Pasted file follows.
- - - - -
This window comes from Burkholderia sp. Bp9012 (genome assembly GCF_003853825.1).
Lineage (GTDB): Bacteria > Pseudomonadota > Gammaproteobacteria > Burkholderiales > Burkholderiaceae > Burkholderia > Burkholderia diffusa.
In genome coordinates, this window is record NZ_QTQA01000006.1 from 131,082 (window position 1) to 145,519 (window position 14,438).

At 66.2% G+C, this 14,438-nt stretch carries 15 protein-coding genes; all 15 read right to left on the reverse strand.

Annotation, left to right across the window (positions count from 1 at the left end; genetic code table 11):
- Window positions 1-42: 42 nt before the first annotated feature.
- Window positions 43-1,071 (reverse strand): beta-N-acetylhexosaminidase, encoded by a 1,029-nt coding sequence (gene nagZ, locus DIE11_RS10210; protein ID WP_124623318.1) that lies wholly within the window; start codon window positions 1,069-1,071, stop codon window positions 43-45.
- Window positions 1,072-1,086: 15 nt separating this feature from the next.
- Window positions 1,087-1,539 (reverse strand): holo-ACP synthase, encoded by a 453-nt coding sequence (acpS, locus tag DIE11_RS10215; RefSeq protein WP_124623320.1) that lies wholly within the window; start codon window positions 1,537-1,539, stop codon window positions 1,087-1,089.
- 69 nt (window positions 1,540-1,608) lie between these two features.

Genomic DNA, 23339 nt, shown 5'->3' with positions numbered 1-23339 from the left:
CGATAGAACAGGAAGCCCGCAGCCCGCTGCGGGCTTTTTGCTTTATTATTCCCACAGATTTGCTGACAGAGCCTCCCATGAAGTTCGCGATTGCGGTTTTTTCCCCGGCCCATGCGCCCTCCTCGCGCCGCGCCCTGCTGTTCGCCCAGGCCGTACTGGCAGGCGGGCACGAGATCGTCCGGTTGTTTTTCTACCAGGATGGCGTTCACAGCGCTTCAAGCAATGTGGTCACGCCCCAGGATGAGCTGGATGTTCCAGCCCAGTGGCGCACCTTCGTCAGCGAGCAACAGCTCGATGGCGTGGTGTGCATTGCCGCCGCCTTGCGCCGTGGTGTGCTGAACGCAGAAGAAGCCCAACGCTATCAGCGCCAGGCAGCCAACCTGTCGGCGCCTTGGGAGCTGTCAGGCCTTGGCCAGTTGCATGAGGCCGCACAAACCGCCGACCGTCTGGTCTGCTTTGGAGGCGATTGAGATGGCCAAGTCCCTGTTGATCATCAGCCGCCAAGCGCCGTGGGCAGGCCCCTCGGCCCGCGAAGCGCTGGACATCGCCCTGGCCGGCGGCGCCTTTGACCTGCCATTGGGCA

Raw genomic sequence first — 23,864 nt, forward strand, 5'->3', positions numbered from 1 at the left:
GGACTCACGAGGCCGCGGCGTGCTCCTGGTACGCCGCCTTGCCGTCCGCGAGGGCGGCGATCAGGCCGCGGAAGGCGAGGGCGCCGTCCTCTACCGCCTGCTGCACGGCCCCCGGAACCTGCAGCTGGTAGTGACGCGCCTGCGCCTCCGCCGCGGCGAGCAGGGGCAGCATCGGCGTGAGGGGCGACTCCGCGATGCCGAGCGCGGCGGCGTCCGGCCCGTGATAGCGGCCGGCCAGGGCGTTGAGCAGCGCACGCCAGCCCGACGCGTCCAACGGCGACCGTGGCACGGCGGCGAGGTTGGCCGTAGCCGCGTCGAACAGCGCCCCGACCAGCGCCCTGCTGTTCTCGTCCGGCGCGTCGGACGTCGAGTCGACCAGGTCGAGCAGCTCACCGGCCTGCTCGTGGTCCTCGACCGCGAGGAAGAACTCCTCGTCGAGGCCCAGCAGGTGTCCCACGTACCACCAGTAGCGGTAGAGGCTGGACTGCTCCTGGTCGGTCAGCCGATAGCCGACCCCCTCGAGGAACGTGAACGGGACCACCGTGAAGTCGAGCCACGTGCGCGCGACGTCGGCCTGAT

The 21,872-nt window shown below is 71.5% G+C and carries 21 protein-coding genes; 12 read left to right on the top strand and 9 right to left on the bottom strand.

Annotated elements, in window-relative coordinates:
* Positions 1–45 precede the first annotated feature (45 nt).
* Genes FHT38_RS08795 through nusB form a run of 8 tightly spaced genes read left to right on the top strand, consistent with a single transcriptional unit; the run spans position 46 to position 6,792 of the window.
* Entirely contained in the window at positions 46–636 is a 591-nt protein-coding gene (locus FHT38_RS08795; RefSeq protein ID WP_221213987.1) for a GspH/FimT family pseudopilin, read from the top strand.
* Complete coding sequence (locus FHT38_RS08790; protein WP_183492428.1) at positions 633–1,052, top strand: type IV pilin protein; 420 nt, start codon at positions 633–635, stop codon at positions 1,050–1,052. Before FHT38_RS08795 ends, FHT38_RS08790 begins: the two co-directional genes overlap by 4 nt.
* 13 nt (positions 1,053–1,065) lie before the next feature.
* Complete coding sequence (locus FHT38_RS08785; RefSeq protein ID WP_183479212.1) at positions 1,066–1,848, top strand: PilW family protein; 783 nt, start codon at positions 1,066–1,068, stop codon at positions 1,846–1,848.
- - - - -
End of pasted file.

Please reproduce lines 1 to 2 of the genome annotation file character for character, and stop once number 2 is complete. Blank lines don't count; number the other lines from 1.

This window comes from Burkholderia sp. Bp9012 (genome assembly GCF_003853825.1).
Lineage (GTDB): Bacteria > Pseudomonadota > Gammaproteobacteria > Burkholderiales > Burkholderiaceae > Burkholderia > Burkholderia diffusa.